I'm not going to bother to try and find a website that documents the percentage of advertising mail the USPS delivers because they would probably fake most of it but I'm sure what we call junk mail accounts for at least 75% of product delivered by USPS. When you include the Wednesday food ads, that alone by weight and square inches accounts for 70-80% of what I receive. Real mail accounts for at most 5% (bills, letters from real people, etc.) with the rest credit card applications and requests for money. If we got rid of the junk mail, the USPS could move real mail a lot quicker but would probably have to let 30-40% of mail carriers go. Truthfully, I am fine with receiving real mail twice a week. Even then I might only get a few pieces of mail a month. All my bills are paperless except for those that have to be delivered, like my Costco rebate check in February. 😉
    dysamoriaAlex_Vwatto_cobra
  • Reply 14 of 21
    yojimbo007yojimbo007 Posts: 1,149member
    Ahh the day Facebook falls on it face !!! along with all leeches. 
    Alex_Vwatto_cobra
  • Reply 15 of 21
    chadbagchadbag Posts: 1,520member
    These stories are hard to follow.   Who exactly are they talking about?

    * there are the advertising networks that place the ads.  
    * there are the app developers who use the ad networks to allow ads to be placed in their apps
    * there are the companies paying to advertise. 

    I  am not sure all who is being talked about.  Are the actual companies buying ads from the networks seeing less money (due to fewer sales of advertised wares)?  Are the app makers seeing less revenue because why?  They are still making the space available to the ad networks.  Or is it the ad networks themselves being able to charge less so therefore make less money (and they try and make you shed a tear for the app developer by deflecting the pity to them)?
    baconstangdysamoriaAlex_VFileMakerFellerwatto_cobra
  • Reply 16 of 21
    dysamoriadysamoria Posts: 3,430member
    I don’t see how enough time has gone by for there to be numbers like this. I am assuming these are FUD claims to bash the privacy directive.

    Also, if they’re suffering at all, they’re suffering from self-inflicted wounds. Advertisers have created a culture where they are hated by non-advertisers, and for good reason.
    watto_cobra
  • Reply 17 of 21
    dysamoriadysamoria Posts: 3,430member
    rob53 said:
    digitol said:
    rob53 said:
    I’m crying a river for these privacy breaking leeches.
    Second that. Just wish we could also get rid of junk mail from USPS. 

    rob53 is now my new best friend. My thoughts for years exactly! In fact I'm a bit more extreme, and often wondered why snailMail mail exists in the first place.
    I'm not going to bother to try and find a website that documents the percentage of advertising mail the USPS delivers because they would probably fake most of it but I'm sure what we call junk mail accounts for at least 75% of product delivered by USPS. When you include the Wednesday food ads, that alone by weight and square inches accounts for 70-80% of what I receive. Real mail accounts for at most 5% (bills, letters from real people, etc.) with the rest credit card applications and requests for money. If we got rid of the junk mail, the USPS could move real mail a lot quicker but would probably have to let 30-40% of mail carriers go. Truthfully, I am fine with receiving real mail twice a week. Even then I might only get a few pieces of mail a month. All my bills are paperless except for those that have to be delivered, like my Costco rebate check in February. 😉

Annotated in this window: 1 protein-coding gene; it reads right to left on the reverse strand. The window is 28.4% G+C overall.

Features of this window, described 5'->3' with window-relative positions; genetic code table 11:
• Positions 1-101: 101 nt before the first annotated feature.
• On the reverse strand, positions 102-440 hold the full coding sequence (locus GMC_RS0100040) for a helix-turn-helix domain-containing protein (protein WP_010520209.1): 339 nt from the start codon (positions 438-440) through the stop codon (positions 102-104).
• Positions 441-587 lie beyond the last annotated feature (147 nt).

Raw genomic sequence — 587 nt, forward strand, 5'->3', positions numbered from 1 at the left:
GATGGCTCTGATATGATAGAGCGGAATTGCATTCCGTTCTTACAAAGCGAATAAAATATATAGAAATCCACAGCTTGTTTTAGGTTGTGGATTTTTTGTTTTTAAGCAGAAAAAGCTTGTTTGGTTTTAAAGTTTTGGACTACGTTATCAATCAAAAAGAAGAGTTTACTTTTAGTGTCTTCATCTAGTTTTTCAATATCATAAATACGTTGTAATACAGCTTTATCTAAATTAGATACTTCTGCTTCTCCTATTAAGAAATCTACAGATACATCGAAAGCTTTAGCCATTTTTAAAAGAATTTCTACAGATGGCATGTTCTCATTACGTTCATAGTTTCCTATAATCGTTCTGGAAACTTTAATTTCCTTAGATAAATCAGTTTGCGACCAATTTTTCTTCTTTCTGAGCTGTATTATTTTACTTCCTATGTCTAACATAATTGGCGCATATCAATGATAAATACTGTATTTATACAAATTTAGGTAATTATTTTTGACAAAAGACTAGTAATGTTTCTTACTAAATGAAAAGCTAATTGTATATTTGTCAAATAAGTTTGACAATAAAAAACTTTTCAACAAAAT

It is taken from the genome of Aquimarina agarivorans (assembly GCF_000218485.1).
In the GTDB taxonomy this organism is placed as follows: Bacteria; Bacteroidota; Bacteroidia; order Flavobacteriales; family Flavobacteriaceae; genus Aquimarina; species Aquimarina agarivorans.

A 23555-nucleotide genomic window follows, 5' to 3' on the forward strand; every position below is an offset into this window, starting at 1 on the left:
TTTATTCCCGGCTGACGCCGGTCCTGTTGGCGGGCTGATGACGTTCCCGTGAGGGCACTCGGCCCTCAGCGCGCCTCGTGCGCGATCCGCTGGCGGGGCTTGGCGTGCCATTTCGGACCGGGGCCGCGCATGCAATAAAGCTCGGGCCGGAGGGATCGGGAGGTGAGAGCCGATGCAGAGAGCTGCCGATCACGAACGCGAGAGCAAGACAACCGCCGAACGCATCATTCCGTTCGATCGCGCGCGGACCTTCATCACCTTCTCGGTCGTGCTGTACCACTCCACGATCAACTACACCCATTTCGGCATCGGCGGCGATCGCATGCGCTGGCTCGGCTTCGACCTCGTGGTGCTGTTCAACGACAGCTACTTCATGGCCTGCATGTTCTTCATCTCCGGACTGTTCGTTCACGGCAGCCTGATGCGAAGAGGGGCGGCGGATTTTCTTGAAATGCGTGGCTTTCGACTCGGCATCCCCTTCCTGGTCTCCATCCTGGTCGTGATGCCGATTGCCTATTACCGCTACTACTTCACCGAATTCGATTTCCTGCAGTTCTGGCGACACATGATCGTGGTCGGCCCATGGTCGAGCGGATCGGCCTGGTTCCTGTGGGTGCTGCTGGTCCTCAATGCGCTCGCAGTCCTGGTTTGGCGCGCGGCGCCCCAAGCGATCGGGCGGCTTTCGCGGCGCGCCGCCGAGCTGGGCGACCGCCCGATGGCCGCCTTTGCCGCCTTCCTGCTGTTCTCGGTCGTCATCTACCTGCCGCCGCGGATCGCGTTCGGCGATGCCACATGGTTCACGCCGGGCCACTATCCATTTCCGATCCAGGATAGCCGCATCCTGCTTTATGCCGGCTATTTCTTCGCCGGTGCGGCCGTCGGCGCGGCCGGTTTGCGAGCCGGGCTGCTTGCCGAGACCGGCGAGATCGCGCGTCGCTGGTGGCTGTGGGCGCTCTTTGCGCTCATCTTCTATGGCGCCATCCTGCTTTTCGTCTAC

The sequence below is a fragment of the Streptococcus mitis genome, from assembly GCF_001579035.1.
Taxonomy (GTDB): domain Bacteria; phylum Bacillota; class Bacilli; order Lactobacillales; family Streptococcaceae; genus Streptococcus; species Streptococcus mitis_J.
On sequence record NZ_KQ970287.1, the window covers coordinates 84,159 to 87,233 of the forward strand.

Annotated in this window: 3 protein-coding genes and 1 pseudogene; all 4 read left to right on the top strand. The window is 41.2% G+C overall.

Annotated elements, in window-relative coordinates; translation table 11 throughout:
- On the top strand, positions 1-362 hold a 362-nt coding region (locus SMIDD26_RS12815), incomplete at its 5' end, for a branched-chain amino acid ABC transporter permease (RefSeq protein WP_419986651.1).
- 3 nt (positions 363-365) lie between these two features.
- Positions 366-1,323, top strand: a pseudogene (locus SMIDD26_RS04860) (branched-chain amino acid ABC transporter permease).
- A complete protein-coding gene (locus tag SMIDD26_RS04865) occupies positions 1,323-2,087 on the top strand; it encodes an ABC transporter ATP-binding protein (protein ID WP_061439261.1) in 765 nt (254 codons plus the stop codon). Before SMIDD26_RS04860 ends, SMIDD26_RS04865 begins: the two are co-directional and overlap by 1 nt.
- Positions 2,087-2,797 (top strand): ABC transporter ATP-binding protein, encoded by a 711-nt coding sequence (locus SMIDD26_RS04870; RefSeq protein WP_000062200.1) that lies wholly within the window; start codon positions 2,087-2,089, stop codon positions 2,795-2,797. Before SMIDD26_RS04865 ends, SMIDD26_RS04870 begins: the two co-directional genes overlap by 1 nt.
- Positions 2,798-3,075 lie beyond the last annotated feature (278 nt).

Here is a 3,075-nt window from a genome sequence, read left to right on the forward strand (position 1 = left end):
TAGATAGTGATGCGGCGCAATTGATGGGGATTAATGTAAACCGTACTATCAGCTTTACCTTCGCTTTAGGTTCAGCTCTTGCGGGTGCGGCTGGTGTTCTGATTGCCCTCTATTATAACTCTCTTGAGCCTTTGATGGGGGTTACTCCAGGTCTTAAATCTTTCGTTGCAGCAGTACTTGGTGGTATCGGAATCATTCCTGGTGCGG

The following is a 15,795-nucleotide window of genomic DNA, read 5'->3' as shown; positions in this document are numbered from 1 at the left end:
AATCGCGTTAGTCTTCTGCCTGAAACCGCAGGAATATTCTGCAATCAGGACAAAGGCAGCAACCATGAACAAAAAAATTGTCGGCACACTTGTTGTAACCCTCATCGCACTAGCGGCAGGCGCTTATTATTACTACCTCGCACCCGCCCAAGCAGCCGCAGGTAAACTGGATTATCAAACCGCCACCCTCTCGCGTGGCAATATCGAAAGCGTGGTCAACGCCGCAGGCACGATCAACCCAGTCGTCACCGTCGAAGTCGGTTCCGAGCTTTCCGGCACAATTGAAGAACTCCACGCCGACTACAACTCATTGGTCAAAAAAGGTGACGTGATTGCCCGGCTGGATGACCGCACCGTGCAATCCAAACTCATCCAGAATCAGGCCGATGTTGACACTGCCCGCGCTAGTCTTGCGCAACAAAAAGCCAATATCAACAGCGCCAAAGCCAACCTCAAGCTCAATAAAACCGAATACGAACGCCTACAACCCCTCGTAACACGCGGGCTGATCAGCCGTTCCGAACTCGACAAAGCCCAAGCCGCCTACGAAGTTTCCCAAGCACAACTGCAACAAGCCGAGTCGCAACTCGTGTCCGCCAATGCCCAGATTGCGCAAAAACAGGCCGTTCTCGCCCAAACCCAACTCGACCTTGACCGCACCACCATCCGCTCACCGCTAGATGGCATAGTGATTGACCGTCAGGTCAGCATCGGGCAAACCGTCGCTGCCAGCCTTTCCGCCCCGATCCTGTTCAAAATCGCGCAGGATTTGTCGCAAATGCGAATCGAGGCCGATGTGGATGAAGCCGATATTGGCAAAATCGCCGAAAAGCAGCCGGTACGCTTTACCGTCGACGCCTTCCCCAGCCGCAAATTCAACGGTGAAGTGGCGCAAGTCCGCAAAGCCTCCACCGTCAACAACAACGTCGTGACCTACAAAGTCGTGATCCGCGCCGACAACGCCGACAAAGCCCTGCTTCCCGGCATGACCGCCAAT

Internet traffic was once declared to be mostly spam. It’s an old stat, and I don’t recall the source, but I would love to see new stats. Streaming video eats a lot of bandwidth, but a lot of that is unsolicited video on news pages and ads interspersed around YouTube and Hulu videos. Email is probably 98% spam. Search engine results tend to show at least 50% of all websites are fake, designed to be click bait for search engine crawlers. Every news and aggregator site screams about ad blockers (some are possible to evade with reader mode, but not all)...

    Most of the bandwidth/data usage of the Internet is probably garbage no one asked for, and only corporations, exploitative businesses, and scammers want there.
    Alex_V
  • Reply 18 of 21
    lkrupplkrupp Posts: 9,628member
    Let’s see if the advertising lobby springs into action with its considerable financial clout. Let’s see if the politicians come up with a reason ATT is anti-competitive or monopolistic and try to shut it down. As always, money talks and bullshit walks.

    It’s also funny how much shit Apple can stir up having less than 50% of a market. Seems their bite is much larger than their bark. Turns out their ‘cog’ in the giant tech wheel machine is crucial to its functioning.
    FileMakerFellerwatto_cobra
  • Reply 19 of 21
    jimh2jimh2 Posts: 370member
    Agreeing with others that there is no way to measure results yet. They will be when they get several month to month comparisons. Way to early to spread FUD. Much like jobs that are no longer necessary (blacksmith, chimney sweep, milkman, etc) they will eventually go away. The difference between those jobs and advertisers is they profit off the consumer but are of zero benefit. 

    Once real stats are in Apple should broadcast this, along with all of their privacy guards,  around the world. A series of commercials could show what the various leeches of the internet do and how Apple beats it. Their platform is the only one where privacy is the priority. 
    watto_cobra
  • Reply 20 of 21
    iOS_Guy80 said:
    rob53 said:
    I’m crying a river for these privacy breaking leeches.
    Second that. Just wish we could also get rid of junk mail from USPS. 
    Add to the list spam telephone calls.
    The July 1 implementation of STIR/SHAKEN should have cut down significantly on spam calls (especially if your provider offers a blocking service like NoMoRobo).
    watto_cobra